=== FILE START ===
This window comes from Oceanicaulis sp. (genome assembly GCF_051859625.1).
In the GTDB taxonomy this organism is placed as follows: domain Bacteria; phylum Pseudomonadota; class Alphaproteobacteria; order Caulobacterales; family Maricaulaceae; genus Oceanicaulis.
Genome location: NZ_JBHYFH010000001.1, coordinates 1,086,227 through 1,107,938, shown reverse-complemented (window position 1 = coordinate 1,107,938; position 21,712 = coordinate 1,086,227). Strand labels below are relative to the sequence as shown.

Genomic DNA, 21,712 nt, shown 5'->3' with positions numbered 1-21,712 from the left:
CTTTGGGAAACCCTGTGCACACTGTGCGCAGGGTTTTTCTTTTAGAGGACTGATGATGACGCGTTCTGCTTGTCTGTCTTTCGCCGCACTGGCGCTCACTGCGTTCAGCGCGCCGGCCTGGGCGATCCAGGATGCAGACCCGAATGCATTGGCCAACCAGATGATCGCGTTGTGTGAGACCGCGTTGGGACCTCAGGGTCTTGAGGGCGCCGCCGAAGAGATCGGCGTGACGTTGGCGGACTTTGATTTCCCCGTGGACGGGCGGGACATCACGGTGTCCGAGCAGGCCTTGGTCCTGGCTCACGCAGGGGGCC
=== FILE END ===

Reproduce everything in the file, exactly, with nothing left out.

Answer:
This window comes from Oceanicaulis sp. (genome assembly GCF_051859625.1).
In the GTDB taxonomy this organism is placed as follows: domain Bacteria; phylum Pseudomonadota; class Alphaproteobacteria; order Caulobacterales; family Maricaulaceae; genus Oceanicaulis.
Genome location: NZ_JBHYFH010000001.1, coordinates 1,086,227 through 1,107,938, shown reverse-complemented (window position 1 = coordinate 1,107,938; position 21,712 = coordinate 1,086,227). Strand labels below are relative to the sequence as shown.

Genomic DNA, 21,712 nt, shown 5'->3' with positions numbered 1-21,712 from the left:
CTTTGGGAAACCCTGTGCACACTGTGCGCAGGGTTTTTCTTTTAGAGGACTGATGATGACGCGTTCTGCTTGTCTGTCTTTCGCCGCACTGGCGCTCACTGCGTTCAGCGCGCCGGCCTGGGCGATCCAGGATGCAGACCCGAATGCATTGGCCAACCAGATGATCGCGTTGTGTGAGACCGCGTTGGGACCTCAGGGTCTTGAGGGCGCCGCCGAAGAGATCGGCGTGACGTTGGCGGACTTTGATTTCCCCGTGGACGGGCGGGACATCACGGTGTCCGAGCAGGCCTTGGTCCTGGCTCACGCAGGGGGCC